|Granite Cleaning Issues
This issue, like most issues with granite, is intertwined with many other issues.
First is that one must know the exact composition of the individual granite
material in order to clean it safely. Then you must know the exact sealer used
on your granite. And of course, you must know the exact formulation of your
cleaner to prevent damage. Lastly you must wade through the conflicting
The first task is knowing the exact composition of your stone to be able to clean
it properly. How many granite owners are privy to this? Many just move into the
home after the top was installed and don't have a clue what type of stone,
whether or not that particular block in that particular quarry had calcite or not,
nor do they know what type trace minerals are present in the slab.
A good place to start is this thread, a question about Absolute Blacks, look for
chemical composition info on page two . You will see that knowing the exact
composition of your granite is almost impossible unless that particular block was
Another stone site said this about granite individual granite slabs :
"Two pieces of granite, from the same part of the world, in the same colours are
never identical. Each slab has different mineral properties and require different
kinds of attention. The supplier that you received your granite from should give
you personalised after care instructions for each of the different slabs."
They are one of the few stone sites that gives good info on granite such as this :
"Even though granite is a hard-wearing material, the polished finished does
need to be looked after properly. This can be done with giving attention daily to
what is being placed on the surface. You should never use granite as a surface
for cutting or slicing, make sure you use a cutting/chopping board to prevent
scratching. Also avoid placing acidic foods, for example lemon juice, carbonated
beverages and vinegar directly to the surface for a period of time as they can
corrode the surface. It will only damage the polish as it is more delicate than the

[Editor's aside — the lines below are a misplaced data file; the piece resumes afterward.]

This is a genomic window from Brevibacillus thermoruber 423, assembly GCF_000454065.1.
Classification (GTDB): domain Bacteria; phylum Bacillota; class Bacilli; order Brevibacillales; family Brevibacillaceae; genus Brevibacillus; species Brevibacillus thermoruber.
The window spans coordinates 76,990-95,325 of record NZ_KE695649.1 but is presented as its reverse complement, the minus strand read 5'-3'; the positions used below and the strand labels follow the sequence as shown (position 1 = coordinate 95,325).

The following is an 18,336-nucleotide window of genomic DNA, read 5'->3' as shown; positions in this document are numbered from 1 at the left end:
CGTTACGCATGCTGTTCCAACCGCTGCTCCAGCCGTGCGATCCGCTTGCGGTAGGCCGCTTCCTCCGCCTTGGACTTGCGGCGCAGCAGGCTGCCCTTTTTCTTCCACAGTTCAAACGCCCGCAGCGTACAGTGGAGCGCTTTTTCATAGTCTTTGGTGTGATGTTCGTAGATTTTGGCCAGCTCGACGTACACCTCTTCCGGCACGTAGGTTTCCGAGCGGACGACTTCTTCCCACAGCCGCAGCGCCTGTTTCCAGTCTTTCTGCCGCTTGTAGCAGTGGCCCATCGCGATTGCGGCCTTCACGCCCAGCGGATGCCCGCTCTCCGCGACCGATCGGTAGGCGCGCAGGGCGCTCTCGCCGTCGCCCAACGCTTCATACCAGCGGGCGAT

actual granite. Use a small amount of warm water with PH balanced washing up
liquid to clean the surface instead of using abrasive cleaning products."
The last sentence sums up the only truly safe way to clean granite, warm water
and a pH balanced cleaning solution, which we will cover a little later.
Knowing what sealer was used is the next bit of knowledge we need. The
cleaning solution must not damage the sealer, so the type of sealer along with
the mineral composition of the stone will tell us what to use for cleaning. Sealers
will be covered in another page of this site, but for now, you will need some
Sealers are either water based or solvent based, depending on the liquid
portion of the mixture that dissolves the actual sealer and allows it to flow into
the pores, pits, crevices, and fissures of the stone. Despite the description,
water based sealers still have some solvent contents.
Once the sealer has dried and cured, the solvent is less of an issue except what
type of chemicals have been introduced into the home. The actual chemicals
left in the pores slow down the entry of stains, giving a homeowner a chance to
blot up any spills.
Most sealer manufacturers will give plenty of info on cleaning the sealed surface
and what products to avoid. Of course the sealer itself will loosen the sealer,
and most slightly acidic or alkaline products will damage or strip the sealers, so
those are the main worries. Heat will also damage sealers and resins that were
applied prior to the slab being polished.
Before choosing a sealer, read the care and cleaning instructions carefully as